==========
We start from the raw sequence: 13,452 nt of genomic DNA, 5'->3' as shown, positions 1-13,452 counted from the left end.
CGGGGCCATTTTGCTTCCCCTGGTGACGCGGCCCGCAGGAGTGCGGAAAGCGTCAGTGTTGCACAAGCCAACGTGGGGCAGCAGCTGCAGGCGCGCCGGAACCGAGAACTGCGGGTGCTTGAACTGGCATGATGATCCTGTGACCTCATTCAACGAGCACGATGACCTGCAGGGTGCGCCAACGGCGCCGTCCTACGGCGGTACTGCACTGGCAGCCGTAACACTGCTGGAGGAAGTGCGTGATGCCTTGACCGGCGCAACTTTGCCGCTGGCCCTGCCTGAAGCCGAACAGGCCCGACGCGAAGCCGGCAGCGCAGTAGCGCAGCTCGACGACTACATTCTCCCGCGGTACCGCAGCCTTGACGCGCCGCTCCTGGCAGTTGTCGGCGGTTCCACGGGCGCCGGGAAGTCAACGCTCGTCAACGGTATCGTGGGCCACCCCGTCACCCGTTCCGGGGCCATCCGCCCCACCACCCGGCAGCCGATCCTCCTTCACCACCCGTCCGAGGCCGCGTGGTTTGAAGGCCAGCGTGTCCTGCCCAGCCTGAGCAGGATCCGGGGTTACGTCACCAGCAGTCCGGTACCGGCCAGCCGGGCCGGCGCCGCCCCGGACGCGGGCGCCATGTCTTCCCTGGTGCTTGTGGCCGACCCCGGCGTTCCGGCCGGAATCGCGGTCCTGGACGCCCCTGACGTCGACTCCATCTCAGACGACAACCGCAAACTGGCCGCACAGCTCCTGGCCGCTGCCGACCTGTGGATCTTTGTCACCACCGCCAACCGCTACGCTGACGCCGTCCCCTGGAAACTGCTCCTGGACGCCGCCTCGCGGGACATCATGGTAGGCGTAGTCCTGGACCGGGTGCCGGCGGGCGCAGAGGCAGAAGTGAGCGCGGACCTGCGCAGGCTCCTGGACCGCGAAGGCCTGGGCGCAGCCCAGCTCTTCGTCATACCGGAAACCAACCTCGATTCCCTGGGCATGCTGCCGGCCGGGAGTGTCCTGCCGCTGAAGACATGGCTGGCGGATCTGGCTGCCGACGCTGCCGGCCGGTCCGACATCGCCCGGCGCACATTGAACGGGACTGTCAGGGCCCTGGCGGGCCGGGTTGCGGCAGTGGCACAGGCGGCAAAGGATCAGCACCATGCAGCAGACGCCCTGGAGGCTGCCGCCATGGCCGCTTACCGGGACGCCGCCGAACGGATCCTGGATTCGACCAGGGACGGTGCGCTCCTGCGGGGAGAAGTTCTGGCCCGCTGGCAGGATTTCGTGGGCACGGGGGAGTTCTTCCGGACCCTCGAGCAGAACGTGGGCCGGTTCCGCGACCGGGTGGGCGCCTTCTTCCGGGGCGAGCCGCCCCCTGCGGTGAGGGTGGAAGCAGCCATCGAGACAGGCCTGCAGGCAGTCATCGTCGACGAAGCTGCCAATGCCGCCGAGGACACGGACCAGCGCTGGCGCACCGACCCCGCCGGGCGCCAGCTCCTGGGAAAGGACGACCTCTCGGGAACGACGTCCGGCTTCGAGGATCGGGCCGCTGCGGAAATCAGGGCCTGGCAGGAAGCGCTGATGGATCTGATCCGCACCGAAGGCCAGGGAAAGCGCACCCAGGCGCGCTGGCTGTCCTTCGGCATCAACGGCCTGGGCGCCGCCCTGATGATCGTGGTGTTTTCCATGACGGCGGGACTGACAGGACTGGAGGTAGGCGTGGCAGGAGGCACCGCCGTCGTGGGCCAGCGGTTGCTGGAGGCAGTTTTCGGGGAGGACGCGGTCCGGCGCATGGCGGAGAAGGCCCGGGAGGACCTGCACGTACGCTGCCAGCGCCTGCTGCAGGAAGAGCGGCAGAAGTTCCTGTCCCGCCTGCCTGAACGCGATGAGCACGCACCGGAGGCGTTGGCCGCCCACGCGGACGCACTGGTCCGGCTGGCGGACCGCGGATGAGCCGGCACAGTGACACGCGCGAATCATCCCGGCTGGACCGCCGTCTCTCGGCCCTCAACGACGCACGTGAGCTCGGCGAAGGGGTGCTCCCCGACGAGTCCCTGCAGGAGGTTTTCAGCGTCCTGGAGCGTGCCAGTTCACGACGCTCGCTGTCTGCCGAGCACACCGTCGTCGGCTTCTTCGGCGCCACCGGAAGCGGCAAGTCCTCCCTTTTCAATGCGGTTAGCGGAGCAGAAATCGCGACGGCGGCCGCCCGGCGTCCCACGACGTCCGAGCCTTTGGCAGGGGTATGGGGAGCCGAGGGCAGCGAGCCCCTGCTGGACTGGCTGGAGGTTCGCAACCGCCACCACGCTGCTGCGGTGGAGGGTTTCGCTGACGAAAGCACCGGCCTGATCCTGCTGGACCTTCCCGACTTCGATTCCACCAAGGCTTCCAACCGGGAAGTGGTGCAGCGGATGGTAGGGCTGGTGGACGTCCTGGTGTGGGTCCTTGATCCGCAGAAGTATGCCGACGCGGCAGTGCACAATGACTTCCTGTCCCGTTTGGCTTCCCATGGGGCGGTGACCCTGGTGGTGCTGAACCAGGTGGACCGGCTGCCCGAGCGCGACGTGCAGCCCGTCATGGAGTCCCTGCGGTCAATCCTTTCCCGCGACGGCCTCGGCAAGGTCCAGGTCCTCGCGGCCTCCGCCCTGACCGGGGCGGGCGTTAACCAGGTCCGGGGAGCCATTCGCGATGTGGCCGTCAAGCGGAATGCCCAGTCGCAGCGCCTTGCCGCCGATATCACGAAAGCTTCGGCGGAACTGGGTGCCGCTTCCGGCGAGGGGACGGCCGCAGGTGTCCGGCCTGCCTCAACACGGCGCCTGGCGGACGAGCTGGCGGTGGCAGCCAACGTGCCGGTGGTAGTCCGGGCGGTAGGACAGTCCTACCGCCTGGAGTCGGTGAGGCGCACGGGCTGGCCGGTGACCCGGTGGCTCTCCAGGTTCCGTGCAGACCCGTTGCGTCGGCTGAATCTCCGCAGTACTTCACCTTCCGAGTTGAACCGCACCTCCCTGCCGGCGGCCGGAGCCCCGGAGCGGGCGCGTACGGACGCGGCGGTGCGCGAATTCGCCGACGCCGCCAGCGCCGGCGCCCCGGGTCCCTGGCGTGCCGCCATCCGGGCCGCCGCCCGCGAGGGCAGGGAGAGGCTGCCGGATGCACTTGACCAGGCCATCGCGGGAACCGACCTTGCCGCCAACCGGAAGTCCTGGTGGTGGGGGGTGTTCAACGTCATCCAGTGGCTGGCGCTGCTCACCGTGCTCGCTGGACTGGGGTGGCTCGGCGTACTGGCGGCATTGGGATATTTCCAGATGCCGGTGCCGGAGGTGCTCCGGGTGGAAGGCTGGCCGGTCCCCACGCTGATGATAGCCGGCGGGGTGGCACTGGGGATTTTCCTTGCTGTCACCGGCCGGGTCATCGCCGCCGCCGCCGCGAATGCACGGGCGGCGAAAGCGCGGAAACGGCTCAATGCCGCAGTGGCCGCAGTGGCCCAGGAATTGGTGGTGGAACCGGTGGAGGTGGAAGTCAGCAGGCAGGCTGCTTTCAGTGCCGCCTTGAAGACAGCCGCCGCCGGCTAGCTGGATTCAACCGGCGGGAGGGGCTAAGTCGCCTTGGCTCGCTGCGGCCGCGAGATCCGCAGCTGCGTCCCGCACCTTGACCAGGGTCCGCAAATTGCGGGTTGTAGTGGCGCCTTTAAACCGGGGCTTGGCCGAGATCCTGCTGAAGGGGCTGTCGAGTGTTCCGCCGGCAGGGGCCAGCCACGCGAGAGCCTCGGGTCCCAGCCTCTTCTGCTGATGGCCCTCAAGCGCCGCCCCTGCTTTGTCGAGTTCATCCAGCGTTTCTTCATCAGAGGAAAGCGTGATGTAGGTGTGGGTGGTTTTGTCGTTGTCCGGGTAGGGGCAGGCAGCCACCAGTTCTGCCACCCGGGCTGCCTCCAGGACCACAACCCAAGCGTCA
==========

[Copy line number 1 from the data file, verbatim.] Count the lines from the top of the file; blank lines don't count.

We start from the raw sequence: 13,452 nt of genomic DNA, 5'->3' as shown, positions 1-13,452 counted from the left end.